22q11.2 deletion syndrome, is a rare disorder that is caused by a deletion in chromosome 22 located specifically in the middle of the chromosome in the area referred to as 22q11.2. This syndromes affects 1 out of 4000 people and signs and symptoms include, developmental delays, poor muscle tone, learning development, feeding issues and hearing loss.
Cayer Cardiofacial Syndrome
Conotruncal Anomaly Face Syndrome(CTAF)
DiGeorge Syndrome (DGS)
Opitz G/BBB Syndrome
Velo-Cardio-Facial Syndrome (VCFS)
1955- First appear in medical literature by Dr. Eva Sedlackova who described a number of cases of children with hypernasal speech and reduced facial animations.
1965- Dr. Angelo DiGeorge described congenital absence of the thymus gland in 4 patients.
1968- Dr William Strong reported an association of cardiac abnormalities.
1981- Dr. Shimizu of Japan noticed similarities between patients diagnosed with CTAF and DiGeorge Syndrome
1982- Dr’s Richard Kelley, Elaine Zacker and Beverly Emanuel at the Children’s Hospital in Philadelphia discovered that some patients had a rearrangement of chromosome 22 thus causing a piece of the long arm (q11.2) to be missing
Cri-Du Chat, French for cry of the cat is a rare genetic disorder that occurs when there is a total or short deletion in the short arm of Chromosome 5. This portion of the chromosome is responsible for intellectual disability while the region of 5p15.3 is associated with speech delays and the high-pitched cat cry. The high pitch cry is similar to the sound of a cat mewing which generally disappears after a few months or years in some cases. It is believed this is due to laryngeal alterations.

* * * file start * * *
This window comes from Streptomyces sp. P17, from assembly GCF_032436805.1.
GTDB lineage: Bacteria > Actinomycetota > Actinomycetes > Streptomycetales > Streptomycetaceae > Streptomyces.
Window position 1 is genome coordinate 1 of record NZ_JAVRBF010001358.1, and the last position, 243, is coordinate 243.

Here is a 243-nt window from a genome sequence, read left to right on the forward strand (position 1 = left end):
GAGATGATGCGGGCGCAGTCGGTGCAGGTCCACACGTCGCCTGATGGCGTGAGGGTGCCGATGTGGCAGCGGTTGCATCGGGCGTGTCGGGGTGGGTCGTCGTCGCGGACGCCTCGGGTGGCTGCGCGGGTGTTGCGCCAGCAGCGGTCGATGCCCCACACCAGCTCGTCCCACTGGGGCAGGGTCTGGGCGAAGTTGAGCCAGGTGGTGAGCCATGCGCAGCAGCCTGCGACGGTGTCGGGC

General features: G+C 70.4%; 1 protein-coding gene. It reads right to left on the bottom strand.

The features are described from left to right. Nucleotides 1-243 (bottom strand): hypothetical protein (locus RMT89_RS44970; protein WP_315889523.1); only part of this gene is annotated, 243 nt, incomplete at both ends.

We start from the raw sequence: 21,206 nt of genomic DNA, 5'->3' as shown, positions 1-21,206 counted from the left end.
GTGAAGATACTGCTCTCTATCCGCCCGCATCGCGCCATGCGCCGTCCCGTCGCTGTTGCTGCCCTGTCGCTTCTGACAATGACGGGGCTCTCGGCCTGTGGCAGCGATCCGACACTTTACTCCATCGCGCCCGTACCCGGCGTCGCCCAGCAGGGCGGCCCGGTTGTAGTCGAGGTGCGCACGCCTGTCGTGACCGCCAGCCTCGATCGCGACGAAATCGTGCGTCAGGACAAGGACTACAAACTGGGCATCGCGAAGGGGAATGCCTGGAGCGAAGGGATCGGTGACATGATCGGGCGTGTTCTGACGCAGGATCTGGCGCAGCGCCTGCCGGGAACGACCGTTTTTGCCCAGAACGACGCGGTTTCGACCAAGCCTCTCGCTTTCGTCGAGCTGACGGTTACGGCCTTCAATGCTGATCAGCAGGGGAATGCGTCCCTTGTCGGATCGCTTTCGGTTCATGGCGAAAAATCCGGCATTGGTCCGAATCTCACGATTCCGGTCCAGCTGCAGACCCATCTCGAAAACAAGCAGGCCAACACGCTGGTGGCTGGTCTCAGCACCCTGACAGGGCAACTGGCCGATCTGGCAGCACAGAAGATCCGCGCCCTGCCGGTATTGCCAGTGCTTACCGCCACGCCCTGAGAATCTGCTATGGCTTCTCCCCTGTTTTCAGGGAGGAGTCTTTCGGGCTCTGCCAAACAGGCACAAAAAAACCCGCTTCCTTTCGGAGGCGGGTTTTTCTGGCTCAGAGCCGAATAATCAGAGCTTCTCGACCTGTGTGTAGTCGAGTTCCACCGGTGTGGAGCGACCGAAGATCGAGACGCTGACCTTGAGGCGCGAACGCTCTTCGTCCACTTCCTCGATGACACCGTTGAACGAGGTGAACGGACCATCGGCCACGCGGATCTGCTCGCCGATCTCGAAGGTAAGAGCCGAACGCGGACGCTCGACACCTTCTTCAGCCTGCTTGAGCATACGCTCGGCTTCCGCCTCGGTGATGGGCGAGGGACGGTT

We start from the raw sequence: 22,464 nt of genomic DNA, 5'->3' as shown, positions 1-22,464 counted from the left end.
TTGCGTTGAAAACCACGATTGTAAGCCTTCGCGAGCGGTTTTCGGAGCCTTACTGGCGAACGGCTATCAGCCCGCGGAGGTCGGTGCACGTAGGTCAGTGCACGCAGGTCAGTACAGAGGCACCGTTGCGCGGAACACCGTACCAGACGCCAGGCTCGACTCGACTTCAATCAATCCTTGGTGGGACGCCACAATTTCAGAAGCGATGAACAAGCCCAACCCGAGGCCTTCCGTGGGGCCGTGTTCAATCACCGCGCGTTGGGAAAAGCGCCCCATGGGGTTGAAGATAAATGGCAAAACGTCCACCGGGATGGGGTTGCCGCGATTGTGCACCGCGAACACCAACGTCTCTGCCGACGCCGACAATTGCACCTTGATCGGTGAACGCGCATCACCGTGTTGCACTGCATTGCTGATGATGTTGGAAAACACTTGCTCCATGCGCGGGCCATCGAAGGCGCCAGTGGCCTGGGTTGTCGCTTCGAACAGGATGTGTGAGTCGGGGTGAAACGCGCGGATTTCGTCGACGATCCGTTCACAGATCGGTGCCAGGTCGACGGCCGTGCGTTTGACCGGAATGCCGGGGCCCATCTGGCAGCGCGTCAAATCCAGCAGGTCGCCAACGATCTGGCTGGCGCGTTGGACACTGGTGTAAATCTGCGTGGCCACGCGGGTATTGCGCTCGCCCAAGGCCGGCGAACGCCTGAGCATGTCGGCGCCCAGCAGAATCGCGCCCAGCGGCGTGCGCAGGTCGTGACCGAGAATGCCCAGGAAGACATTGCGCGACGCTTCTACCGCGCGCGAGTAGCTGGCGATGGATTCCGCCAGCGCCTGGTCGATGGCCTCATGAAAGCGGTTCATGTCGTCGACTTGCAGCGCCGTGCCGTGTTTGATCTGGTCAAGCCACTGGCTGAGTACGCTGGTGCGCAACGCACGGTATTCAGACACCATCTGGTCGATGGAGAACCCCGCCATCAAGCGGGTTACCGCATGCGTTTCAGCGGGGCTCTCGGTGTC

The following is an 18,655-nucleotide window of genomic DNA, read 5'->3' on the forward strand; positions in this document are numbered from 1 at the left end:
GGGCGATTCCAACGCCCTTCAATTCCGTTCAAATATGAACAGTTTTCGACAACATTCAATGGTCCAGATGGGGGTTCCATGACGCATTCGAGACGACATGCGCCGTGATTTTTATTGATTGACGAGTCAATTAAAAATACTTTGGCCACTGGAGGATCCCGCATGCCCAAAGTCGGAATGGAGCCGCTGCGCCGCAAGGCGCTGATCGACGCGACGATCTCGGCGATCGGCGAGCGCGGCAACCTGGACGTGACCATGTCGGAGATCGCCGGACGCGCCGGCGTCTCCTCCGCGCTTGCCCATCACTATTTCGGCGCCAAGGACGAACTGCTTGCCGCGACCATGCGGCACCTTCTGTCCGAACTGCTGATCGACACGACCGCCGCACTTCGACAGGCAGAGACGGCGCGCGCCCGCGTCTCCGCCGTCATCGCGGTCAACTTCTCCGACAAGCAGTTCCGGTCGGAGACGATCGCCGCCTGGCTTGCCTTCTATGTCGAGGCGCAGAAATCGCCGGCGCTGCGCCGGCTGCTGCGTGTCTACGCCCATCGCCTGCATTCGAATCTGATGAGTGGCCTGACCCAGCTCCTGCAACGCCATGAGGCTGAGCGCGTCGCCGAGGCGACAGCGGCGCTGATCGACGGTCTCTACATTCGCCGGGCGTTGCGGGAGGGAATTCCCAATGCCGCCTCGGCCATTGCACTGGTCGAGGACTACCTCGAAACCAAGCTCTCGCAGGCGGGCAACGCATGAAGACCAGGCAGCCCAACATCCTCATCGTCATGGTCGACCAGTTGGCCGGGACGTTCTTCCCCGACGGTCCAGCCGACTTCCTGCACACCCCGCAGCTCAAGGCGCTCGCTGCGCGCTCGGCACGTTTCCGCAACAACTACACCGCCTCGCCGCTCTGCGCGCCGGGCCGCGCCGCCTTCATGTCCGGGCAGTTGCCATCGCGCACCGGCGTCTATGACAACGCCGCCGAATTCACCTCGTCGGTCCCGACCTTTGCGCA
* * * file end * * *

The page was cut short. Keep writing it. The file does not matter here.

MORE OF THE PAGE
Although cri du chat is a rare syndrome, it is considered one of the most common syndromes in children and adults. There is an incidence of 1 in 50,000 live births and affects all ethnic and racial backgrounds.
Studies show that in early development, during the first two years, children display issues with dysphasia, muscle hypotonia, and gastroesophageal and nasal reflux. Other early issues include recurrent respiratory infections and psychomotor issues.
An intellectual disability is defined by the ICD-9 as a disorder with onset during the development period including both intellectual and adaptive functioning deficits. People with cri du chat typically fall under the moderate and severe range requiring personal care involving eating, dressing, and hygiene as well as self-care and monitored for self-injury.
Behavior challenges among children and adults with cri du chat include aggressive and self-injurious behavior as well as hyperactivity. A study conducted by Cornish and Pigram (1996) found that there was one characteristics that occurred in more than 75% of the group and none characteristics that occurred in more than 50% of the group including hypersensitivity, to sensory stimuli, self0injurious behavior, repetitive movements, stubbornness and object attachment.
Health sites and that provide information on Cri Du Chat including symptoms, diagnoses, definition and prevalence.